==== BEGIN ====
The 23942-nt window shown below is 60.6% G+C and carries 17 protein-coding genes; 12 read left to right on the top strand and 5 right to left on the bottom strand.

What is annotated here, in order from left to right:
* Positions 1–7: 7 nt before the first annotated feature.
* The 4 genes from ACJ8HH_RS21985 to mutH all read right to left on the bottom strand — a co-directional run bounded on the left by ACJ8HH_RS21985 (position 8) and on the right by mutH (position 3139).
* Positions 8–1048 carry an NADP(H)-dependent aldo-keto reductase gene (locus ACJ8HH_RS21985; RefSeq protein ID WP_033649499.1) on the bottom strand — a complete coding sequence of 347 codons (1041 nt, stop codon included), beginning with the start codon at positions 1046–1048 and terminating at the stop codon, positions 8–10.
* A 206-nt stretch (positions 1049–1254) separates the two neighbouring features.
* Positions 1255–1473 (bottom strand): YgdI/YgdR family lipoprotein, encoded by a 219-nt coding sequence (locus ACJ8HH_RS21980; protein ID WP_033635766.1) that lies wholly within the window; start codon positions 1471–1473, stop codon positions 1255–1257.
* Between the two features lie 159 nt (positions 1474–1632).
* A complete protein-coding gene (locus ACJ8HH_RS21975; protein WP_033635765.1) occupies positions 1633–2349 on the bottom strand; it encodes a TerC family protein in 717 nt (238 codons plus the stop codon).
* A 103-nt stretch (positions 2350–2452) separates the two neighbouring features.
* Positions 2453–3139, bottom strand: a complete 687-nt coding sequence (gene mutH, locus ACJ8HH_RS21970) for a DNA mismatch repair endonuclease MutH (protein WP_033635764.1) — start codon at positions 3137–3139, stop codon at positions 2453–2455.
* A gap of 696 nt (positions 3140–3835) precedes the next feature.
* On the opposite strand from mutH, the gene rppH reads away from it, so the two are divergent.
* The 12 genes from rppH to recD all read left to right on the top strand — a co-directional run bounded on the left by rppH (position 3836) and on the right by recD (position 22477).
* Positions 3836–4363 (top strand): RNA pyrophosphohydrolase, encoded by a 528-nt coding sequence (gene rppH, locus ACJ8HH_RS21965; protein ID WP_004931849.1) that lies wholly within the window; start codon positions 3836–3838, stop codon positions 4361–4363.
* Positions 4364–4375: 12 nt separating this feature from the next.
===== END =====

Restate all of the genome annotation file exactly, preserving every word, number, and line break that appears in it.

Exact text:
The 23942-nt window shown below is 60.6% G+C and carries 17 protein-coding genes; 12 read left to right on the top strand and 5 right to left on the bottom strand.

What is annotated here, in order from left to right:
* Positions 1–7: 7 nt before the first annotated feature.
* The 4 genes from ACJ8HH_RS21985 to mutH all read right to left on the bottom strand — a co-directional run bounded on the left by ACJ8HH_RS21985 (position 8) and on the right by mutH (position 3139).
* Positions 8–1048 carry an NADP(H)-dependent aldo-keto reductase gene (locus ACJ8HH_RS21985; RefSeq protein ID WP_033649499.1) on the bottom strand — a complete coding sequence of 347 codons (1041 nt, stop codon included), beginning with the start codon at positions 1046–1048 and terminating at the stop codon, positions 8–10.
* A 206-nt stretch (positions 1049–1254) separates the two neighbouring features.
* Positions 1255–1473 (bottom strand): YgdI/YgdR family lipoprotein, encoded by a 219-nt coding sequence (locus ACJ8HH_RS21980; protein ID WP_033635766.1) that lies wholly within the window; start codon positions 1471–1473, stop codon positions 1255–1257.
* Between the two features lie 159 nt (positions 1474–1632).
* A complete protein-coding gene (locus ACJ8HH_RS21975; protein WP_033635765.1) occupies positions 1633–2349 on the bottom strand; it encodes a TerC family protein in 717 nt (238 codons plus the stop codon).
* A 103-nt stretch (positions 2350–2452) separates the two neighbouring features.
* Positions 2453–3139, bottom strand: a complete 687-nt coding sequence (gene mutH, locus ACJ8HH_RS21970) for a DNA mismatch repair endonuclease MutH (protein WP_033635764.1) — start codon at positions 3137–3139, stop codon at positions 2453–2455.
* A gap of 696 nt (positions 3140–3835) precedes the next feature.
* On the opposite strand from mutH, the gene rppH reads away from it, so the two are divergent.
* The 12 genes from rppH to recD all read left to right on the top strand — a co-directional run bounded on the left by rppH (position 3836) and on the right by recD (position 22477).
* Positions 3836–4363 (top strand): RNA pyrophosphohydrolase, encoded by a 528-nt coding sequence (gene rppH, locus ACJ8HH_RS21965; protein ID WP_004931849.1) that lies wholly within the window; start codon positions 3836–3838, stop codon positions 4361–4363.
* Positions 4364–4375: 12 nt separating this feature from the next.